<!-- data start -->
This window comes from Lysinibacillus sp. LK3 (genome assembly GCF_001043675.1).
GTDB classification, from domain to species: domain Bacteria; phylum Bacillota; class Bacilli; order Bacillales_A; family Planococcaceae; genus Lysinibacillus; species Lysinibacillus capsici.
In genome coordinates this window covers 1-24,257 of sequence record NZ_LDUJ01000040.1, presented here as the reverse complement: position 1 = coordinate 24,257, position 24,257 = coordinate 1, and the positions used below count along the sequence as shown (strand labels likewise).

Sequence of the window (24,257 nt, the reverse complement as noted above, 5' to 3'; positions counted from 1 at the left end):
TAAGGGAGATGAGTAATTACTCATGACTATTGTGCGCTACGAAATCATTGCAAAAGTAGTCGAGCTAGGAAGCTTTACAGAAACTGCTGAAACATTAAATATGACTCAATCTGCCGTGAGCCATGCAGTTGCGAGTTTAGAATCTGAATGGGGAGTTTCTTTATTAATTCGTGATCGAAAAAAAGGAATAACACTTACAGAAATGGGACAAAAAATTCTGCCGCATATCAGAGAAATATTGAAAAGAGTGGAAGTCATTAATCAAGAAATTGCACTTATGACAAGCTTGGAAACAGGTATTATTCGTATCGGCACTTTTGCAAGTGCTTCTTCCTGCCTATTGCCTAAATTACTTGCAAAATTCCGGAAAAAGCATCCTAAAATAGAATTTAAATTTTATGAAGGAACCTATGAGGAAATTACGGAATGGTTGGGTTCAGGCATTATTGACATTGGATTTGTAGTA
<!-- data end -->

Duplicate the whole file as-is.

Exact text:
This window comes from Lysinibacillus sp. LK3 (genome assembly GCF_001043675.1).
GTDB classification, from domain to species: domain Bacteria; phylum Bacillota; class Bacilli; order Bacillales_A; family Planococcaceae; genus Lysinibacillus; species Lysinibacillus capsici.
In genome coordinates this window covers 1-24,257 of sequence record NZ_LDUJ01000040.1, presented here as the reverse complement: position 1 = coordinate 24,257, position 24,257 = coordinate 1, and the positions used below count along the sequence as shown (strand labels likewise).

Sequence of the window (24,257 nt, the reverse complement as noted above, 5' to 3'; positions counted from 1 at the left end):
TAAGGGAGATGAGTAATTACTCATGACTATTGTGCGCTACGAAATCATTGCAAAAGTAGTCGAGCTAGGAAGCTTTACAGAAACTGCTGAAACATTAAATATGACTCAATCTGCCGTGAGCCATGCAGTTGCGAGTTTAGAATCTGAATGGGGAGTTTCTTTATTAATTCGTGATCGAAAAAAAGGAATAACACTTACAGAAATGGGACAAAAAATTCTGCCGCATATCAGAGAAATATTGAAAAGAGTGGAAGTCATTAATCAAGAAATTGCACTTATGACAAGCTTGGAAACAGGTATTATTCGTATCGGCACTTTTGCAAGTGCTTCTTCCTGCCTATTGCCTAAATTACTTGCAAAATTCCGGAAAAAGCATCCTAAAATAGAATTTAAATTTTATGAAGGAACCTATGAGGAAATTACGGAATGGTTGGGTTCAGGCATTATTGACATTGGATTTGTAGTA